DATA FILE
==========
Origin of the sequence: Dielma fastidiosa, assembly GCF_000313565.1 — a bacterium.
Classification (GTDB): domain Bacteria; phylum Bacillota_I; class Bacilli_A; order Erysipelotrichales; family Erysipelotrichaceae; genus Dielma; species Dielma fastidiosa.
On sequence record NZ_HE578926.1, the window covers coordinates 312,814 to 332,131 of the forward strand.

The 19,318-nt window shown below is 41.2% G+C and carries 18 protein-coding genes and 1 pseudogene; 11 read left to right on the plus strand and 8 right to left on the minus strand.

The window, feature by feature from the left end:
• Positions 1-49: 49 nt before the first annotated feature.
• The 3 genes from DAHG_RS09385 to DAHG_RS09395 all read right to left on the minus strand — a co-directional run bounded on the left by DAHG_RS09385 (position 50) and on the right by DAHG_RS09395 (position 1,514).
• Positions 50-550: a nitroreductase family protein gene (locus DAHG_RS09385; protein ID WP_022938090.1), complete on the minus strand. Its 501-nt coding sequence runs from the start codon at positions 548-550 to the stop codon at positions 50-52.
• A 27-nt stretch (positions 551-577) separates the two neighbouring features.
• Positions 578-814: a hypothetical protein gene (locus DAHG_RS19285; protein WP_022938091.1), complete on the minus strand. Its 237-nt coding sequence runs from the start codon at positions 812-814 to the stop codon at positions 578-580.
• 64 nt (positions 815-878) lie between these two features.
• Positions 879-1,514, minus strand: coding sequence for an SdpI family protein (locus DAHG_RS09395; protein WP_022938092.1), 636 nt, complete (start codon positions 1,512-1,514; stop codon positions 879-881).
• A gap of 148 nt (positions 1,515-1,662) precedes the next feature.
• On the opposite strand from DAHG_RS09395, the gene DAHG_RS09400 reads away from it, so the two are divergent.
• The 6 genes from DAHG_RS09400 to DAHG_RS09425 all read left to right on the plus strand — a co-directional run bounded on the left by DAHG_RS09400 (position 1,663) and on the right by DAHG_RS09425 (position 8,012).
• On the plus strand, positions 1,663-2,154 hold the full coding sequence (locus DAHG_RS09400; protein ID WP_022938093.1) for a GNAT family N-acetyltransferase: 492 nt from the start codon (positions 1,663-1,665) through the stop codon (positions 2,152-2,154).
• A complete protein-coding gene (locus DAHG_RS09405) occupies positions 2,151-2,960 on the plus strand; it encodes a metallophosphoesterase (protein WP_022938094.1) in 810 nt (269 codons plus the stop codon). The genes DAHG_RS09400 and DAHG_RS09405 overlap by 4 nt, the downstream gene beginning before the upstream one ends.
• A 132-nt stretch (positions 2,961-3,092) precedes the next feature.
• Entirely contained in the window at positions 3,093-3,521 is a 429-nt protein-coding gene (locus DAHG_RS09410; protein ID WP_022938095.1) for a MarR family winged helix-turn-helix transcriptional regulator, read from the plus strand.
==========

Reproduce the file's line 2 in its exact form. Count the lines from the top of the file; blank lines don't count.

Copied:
Classification (GTDB): domain Bacteria; phylum Bacillota_I; class Bacilli_A; order Erysipelotrichales; family Erysipelotrichaceae; genus Dielma; species Dielma fastidiosa.